Those who would caution people that it might be counter-productive to work against the arms race—unless they believe one should work for the arms race—are in effect counseling paralysis. But would they do so in other areas of life? You never know if that car trip to the grocery store won’t be the last thing you do in your life. All life is a gamble.
What it seems to me is needed is a healthy dose of indignation: a spark, a flame, a fire inside.
Once you know you are a typical member of a class of individuals, you must act as if your own individual actions were to be multiplied manyfold, because they inevitably will be. In effect, to sample yourself is to sample the field, and if you fail to do what you wish the rest would do, you will be very disappointed by the rest as well.
TIT FOR TAT fared spectacularly well in the ecological tournament, increasing its lead ever more. After 1,000 generations, not only was TIT FOR TAT ahead, but its rate of growth was greater than that of any other program. This is an almost unbelievable success story, all the more so because of the absurd simplicity of the “hero”. One amusing aspect of it is that TIT FOR TAT did not defeat a single one of its rivals in their encounters. This is not a quirk; it is in the nature of TIT FOR TAT. TIT FOR TAT simply cannot defeat anyone; the best it can achieve is a tie, and often it loses (though not by much).
(About Axelrod’s iterated prisoner’s dilemma tournaments, where the contestants were programmed strategies. The ecological tournament was one that repeatedly eliminated the worst-performing strategies from the pool, so that the ‘environment’ of strategies evolved until a winner came out on top. TfT simply begins by cooperating and subsequently does whatever its opponent did on the previous turn.)
One might regard DNA as a big, fat, aristocratic, lazy, cigar-smoking slob of a molecule. It never does anything. It is the ultimate “lump” of the cell.
Elegance is more than just a frill in life; it is one of the driving criteria behind survival. Elegance is just another way of talking about getting at the essence of situations.
Speaking of rigidity versus fluidity, when I gave a lecture on analogies in the Physics Department at the California Institute of Technology several years ago, one Richard Feynman sat in the front row and bantered with me all the way through the lecture. I considered him a “benevolent heckler”, in the sense that he would reliably answer each question “What is to X as 4 is to A?” with the answer, “4!”, and insist that it was a good answer, probably the best.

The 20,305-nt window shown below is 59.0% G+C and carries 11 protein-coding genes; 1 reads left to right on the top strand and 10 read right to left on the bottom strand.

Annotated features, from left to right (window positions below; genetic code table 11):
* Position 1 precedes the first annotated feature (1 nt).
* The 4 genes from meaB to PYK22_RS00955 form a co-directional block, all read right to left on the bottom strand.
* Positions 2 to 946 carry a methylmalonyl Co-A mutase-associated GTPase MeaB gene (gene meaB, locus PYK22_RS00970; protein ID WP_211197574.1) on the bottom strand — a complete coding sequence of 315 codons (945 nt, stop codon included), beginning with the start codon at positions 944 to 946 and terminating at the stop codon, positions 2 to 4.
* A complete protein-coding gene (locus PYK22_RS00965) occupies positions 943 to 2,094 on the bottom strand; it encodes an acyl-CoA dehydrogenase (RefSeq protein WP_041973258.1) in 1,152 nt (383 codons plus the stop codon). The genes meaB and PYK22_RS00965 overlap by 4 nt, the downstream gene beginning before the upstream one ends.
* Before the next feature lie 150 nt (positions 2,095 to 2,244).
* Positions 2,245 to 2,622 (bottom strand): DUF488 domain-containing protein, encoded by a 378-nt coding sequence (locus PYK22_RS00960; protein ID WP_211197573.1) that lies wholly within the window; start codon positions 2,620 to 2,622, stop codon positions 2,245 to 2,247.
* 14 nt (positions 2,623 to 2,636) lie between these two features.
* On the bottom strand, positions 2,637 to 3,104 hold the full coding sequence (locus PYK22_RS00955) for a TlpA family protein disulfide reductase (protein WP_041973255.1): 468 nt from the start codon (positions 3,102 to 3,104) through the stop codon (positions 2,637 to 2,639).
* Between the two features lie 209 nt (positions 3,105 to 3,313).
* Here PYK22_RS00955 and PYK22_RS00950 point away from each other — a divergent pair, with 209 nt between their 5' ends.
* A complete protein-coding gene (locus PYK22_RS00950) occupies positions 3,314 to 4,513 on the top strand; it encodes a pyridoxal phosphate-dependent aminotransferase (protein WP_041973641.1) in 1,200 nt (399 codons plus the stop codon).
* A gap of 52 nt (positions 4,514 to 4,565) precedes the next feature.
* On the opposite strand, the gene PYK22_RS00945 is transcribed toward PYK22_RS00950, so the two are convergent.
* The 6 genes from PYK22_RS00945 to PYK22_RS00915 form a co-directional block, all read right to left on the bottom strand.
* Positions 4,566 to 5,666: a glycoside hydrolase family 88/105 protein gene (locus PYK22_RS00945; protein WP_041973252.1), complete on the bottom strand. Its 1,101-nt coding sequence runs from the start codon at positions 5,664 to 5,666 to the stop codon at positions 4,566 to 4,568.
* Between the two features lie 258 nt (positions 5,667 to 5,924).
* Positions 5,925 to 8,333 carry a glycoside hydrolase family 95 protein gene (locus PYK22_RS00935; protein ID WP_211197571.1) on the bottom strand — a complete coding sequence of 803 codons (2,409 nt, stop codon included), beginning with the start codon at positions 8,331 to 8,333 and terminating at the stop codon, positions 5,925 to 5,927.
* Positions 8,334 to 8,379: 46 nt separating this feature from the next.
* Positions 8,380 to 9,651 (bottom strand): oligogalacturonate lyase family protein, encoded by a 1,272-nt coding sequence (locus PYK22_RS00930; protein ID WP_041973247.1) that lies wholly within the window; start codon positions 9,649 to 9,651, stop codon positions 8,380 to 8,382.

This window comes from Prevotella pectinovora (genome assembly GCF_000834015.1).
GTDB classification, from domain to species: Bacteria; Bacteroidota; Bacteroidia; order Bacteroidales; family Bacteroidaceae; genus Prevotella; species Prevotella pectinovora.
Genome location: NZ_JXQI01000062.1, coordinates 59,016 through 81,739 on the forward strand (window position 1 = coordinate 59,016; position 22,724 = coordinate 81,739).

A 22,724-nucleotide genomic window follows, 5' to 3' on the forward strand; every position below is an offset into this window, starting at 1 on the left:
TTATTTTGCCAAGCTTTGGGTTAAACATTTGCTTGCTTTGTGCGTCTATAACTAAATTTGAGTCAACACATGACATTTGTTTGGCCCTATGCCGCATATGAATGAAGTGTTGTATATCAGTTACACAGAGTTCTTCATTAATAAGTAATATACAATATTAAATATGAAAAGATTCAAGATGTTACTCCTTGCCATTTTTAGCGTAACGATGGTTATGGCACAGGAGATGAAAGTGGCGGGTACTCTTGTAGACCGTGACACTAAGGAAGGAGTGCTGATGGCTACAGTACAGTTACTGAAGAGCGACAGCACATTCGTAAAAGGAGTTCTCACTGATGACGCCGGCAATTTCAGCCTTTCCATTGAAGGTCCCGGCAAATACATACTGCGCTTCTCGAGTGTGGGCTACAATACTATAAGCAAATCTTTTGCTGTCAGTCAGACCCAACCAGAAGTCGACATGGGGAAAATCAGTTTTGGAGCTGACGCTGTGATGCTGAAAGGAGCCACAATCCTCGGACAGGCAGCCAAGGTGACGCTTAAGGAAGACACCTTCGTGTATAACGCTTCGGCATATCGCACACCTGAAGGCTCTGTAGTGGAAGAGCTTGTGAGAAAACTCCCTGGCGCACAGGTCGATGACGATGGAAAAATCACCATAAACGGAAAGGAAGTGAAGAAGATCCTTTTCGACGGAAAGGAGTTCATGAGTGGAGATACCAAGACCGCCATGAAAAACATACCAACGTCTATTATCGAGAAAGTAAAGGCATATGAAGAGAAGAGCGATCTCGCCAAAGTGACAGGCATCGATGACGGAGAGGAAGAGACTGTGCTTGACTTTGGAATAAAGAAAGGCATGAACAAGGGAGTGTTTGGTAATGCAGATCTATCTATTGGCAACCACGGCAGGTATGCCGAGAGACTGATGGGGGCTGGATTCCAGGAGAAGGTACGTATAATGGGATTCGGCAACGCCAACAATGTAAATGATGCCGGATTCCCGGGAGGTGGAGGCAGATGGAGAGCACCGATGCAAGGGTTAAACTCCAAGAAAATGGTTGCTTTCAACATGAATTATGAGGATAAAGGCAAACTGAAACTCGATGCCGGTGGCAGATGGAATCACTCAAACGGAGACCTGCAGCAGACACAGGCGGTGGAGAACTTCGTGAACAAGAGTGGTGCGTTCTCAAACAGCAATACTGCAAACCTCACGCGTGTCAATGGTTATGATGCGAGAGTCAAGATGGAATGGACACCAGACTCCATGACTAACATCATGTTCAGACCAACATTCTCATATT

Analogy and reminding, whether they are accurate or not, guide all our thought patterns. Being attuned to vague resemblances is the hallmark of intelligence, for better or for worse.
Most analogies arise … as a result of unconscious filterings and arrangings of perceptions, rather than as consciously sought solutions to cooked-up puzzles. To put it another way, to be reminded of something is to have unconsciously formulated an analogy.
Creativity is part of the very fabric of all human thought, rather than some esoteric, rare, exceptional, and fluky by-product of the ability to think, which every so often surfaces in places spread far and wide.
Any intelligence has to have motivations. It’s simply not the case, whatever many people may think, that machines could think any more “objectively” than people do. Machines, when they look at a scene, will have to focus and filter that scene down into some preconceived categories, just as a person does. And that means seeing some things and not seeing others. It means giving more weight to some things than to others. This happens on every level of processing.
(spoken by a character in a dialogue, “Sandy,” who seems to best represent DRH’s opinion)